Fig. 5 Cyclic voltammetry measurements that chronicle the anodic and cathodic redox processes of (porphinato)zinc(II) superstructures drop-casted on a glassy carbon working electrode: (a) PZn-OAlk-PBA fibers from supramolecular polymer precursors, (b) PZn-OAlk-PBA nanoaggregates from individualized building blocks, (c) PZn-OAlk-BA nanosheets from supramolecular precursors, and (d) PZn-OAlk-BA nanowires from individualized building blocks. The blue lines correspond to the tangents used to measure the onset potentials. All measurements are being reported against sodium calomel electrode (SCE) using Fc/Fc+ as an internal potentiometric standard Fc/Fc+ = 0.40 V vs. SCE in acetonitrile. Experimental conditions: 0.1 M TBAP, scan rate = 100 mV s−1, glassy carbon electrode, Ag/AgCl reference electrode. To ensure reproducibility, all the presented measurements have been recorded from different batches. Additional CV measurements are reported in Fig. S18–S21 (ESI).

Electrochemical measurements performed on PZn-OAlk-BA solid-state assemblies differ from that recorded for PZn-OAlk-PBA compositions and place further emphasis on the structure–function relationships of supramolecular assemblies. The oxidation and reduction potentials probed for [PZn-OAlk-BA]NS are chronicled in Fig. 5c (E0/+ = 780 mV; E−/0 = −1030 mV) and appear more positive (E0/+ = +65 mV) and more negative (E−/0 = −89 mV) than that elucidated for [PZn-OAlk-PBA]Fib. The fact that [PZn-OAlk-PBA]Fib conformation promotes the formation of valence and conduction bands that are destabilized and stabilized with respect to those formed in [PZn-OAlk-BA]NS traces its genesis from the properties of the aggregates that comprise these superstructures.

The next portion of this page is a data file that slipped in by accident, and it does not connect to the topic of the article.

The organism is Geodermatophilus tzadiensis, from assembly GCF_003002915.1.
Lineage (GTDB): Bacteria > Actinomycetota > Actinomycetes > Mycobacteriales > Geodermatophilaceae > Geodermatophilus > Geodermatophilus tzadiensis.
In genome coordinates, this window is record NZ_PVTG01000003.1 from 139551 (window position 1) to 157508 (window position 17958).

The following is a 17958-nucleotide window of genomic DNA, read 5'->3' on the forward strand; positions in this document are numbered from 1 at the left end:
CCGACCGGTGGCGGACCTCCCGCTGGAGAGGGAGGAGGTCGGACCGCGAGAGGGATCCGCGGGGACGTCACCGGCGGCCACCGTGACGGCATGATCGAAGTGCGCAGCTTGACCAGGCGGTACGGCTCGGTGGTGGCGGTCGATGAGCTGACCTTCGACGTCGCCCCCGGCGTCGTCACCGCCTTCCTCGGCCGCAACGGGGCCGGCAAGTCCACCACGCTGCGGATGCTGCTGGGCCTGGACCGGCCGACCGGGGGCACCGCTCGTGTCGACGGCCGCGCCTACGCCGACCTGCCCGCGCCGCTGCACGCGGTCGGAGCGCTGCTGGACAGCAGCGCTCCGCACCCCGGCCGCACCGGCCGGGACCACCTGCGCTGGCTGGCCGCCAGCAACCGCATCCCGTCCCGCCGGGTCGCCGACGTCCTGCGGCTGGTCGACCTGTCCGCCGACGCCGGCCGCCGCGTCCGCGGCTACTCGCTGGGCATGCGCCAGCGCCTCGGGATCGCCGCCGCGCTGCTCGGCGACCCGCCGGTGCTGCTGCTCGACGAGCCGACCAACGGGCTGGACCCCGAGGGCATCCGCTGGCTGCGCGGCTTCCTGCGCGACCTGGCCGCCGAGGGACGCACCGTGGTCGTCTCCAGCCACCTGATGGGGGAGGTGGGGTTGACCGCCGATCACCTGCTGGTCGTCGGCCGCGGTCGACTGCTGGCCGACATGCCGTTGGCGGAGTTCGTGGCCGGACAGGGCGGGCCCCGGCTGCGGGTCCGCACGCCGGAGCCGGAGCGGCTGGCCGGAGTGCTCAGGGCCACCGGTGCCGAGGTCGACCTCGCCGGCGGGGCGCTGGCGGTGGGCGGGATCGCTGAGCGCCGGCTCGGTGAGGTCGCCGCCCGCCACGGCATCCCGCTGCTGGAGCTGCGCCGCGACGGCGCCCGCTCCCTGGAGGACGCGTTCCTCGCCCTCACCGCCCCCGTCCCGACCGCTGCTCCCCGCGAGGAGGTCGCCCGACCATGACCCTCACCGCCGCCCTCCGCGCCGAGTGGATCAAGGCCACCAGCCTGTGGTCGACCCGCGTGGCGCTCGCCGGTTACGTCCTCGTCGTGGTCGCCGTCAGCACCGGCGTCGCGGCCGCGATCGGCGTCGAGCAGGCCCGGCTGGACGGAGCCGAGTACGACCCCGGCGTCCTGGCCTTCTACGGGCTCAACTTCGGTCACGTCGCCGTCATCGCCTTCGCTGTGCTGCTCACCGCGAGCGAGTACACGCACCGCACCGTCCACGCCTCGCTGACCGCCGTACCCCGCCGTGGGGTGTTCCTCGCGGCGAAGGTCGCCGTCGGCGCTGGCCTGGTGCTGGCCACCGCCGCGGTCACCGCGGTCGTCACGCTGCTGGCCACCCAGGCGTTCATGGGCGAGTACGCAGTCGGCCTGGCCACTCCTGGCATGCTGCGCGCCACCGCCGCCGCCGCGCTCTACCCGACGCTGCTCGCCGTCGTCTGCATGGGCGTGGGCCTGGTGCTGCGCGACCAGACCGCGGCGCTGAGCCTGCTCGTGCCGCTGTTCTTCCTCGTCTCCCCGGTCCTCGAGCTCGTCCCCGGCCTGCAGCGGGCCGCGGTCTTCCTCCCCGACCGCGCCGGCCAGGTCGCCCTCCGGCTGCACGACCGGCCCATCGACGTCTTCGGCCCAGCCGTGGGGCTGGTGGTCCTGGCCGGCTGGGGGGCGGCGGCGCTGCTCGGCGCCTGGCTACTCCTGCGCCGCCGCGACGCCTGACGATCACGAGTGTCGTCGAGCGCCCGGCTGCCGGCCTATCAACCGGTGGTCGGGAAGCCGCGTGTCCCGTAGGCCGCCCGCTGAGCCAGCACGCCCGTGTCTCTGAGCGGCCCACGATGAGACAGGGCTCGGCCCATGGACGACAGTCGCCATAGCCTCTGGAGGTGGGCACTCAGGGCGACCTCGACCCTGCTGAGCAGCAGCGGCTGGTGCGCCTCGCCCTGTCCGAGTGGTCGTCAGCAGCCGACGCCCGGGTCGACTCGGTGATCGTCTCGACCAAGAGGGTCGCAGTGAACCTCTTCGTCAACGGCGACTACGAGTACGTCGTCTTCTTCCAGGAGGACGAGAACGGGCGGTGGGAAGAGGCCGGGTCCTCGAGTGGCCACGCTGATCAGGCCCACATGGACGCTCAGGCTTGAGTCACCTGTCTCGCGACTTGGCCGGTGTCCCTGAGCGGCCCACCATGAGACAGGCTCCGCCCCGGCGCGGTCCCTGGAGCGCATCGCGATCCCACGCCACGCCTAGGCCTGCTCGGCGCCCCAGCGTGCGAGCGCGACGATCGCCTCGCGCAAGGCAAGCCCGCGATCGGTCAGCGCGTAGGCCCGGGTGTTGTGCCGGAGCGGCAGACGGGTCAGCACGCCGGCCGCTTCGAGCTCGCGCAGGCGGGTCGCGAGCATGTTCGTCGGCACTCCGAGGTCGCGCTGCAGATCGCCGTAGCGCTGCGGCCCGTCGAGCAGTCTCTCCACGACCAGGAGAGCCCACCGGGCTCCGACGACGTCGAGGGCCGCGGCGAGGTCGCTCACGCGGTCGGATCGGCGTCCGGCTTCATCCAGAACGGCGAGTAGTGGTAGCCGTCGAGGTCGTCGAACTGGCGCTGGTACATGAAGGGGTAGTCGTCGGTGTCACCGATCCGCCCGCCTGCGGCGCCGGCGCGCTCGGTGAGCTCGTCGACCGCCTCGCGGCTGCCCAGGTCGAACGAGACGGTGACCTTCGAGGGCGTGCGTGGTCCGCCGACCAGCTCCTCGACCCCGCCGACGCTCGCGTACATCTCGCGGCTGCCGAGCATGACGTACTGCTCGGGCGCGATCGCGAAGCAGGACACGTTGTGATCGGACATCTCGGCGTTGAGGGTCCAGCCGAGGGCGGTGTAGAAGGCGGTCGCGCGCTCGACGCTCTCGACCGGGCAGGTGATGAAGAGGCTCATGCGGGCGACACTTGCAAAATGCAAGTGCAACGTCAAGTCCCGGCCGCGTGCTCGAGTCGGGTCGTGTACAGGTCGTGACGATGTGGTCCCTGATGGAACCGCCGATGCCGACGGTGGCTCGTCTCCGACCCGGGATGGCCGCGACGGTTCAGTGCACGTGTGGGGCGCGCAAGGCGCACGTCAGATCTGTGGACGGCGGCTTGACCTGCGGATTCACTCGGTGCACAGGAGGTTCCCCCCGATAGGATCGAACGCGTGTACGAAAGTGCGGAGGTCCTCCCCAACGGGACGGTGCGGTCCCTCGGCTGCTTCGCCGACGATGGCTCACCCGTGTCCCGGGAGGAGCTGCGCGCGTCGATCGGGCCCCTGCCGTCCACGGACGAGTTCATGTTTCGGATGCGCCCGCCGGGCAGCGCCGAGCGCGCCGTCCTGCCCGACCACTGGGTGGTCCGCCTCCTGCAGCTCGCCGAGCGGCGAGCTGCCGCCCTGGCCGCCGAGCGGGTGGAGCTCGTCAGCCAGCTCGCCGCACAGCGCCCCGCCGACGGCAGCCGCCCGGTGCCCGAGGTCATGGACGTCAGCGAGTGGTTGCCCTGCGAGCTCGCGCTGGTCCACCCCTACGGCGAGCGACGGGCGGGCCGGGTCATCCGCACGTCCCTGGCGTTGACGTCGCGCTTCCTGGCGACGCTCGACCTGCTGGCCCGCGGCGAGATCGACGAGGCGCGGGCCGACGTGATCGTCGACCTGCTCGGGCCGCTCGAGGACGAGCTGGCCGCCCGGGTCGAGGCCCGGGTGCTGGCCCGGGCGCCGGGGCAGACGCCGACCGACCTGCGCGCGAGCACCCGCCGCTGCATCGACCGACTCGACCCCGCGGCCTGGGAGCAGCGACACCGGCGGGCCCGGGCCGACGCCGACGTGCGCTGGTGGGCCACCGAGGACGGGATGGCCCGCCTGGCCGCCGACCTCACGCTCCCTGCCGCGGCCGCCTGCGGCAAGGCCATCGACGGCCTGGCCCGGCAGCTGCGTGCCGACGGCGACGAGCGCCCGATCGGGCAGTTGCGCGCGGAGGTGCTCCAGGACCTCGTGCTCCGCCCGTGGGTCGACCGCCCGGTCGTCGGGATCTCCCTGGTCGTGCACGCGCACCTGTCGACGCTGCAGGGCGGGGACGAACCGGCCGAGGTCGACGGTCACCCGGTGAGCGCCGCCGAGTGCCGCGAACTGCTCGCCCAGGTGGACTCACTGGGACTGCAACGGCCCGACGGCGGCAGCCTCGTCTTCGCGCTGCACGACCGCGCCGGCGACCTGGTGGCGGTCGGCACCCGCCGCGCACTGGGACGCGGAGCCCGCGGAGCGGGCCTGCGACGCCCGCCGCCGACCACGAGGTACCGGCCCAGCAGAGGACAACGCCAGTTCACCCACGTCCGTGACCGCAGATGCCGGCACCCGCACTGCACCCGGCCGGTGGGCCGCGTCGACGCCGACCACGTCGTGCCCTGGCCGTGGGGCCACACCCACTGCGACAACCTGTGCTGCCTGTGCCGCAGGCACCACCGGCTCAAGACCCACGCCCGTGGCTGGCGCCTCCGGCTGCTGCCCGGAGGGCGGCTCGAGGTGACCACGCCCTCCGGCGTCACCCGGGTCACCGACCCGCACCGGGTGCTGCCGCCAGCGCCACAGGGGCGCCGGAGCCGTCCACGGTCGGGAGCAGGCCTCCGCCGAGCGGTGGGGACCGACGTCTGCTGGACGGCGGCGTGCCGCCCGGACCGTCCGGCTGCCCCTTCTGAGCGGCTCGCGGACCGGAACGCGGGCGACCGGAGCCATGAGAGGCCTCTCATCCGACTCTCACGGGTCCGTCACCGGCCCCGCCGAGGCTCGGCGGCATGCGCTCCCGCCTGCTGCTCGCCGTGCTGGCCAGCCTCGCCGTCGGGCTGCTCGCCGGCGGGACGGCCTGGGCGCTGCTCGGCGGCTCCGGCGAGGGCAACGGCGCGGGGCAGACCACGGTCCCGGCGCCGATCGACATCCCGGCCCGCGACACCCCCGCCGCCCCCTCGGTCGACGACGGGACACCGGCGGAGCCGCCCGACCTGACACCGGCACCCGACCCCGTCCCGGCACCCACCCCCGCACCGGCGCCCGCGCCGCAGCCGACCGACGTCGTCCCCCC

Congruent with the optical properties evidenced by [PZn-OAlk-BA]NS, J-type aggregates best describe this self-assembled superstructure and suggest a lesser degree of frontier molecular orbital (FMO) overlap when compared to H-type aggregates that construct [PZn-OAlk-PBA]Fib.24–26 Consequently, lower potentials are required to inject charges into fiber-like superstructure with a conformation that promotes stronger electronic coupling between repeating units. This assumption is further confirmed when comparing the potentiometric properties of [PZn-OAlk-BA]NW and [PZn-OAlk-BA]NS presented in Fig. 5c and d. Nanowires formed by drop-casting a DMF solution of PZn-OAlk-BA building blocks manifest a reduction potential (E−/0 = −650 mV) less negative by more than 350 mV when compared to [PZn-OAlk-BA]NS. The apparent stabilization of the conduction band energy observed in [PZn-OAlk-BA]NW points toward the non-innocent role played by the aggregate properties. Building block conformation in a J-type aggregate is best described by a slipped geometry that while enforcing coupling of the transition dipole moment, reduces FMO overlaps. In contrast, cofacial geometry that describes conformation of H-type aggregates can enforce stronger interaction of the FMO between adjacent building blocks and may favour a higher degree of charge delocalization. Because only a minor perturbation of the valence band energies can be gleaned when comparing the electronic structures of nanosheets, fibers, and nanowire superstructures, we postulate that these self-assembly conformations do not perturb the interaction of PZn HOMO with a magnitude that can be detected by CV measurements. In contrast, the fact that a less negative potential can be utilized to inject electrons into the conduction band of PZn-OAlk-BA nanowires with respect to that of PZn-OAlk-BA nanosheets may be diagnostic of a larger degree of electronic coupling between the PZn LUMOs in 1D assemblies than in 2D superstructures.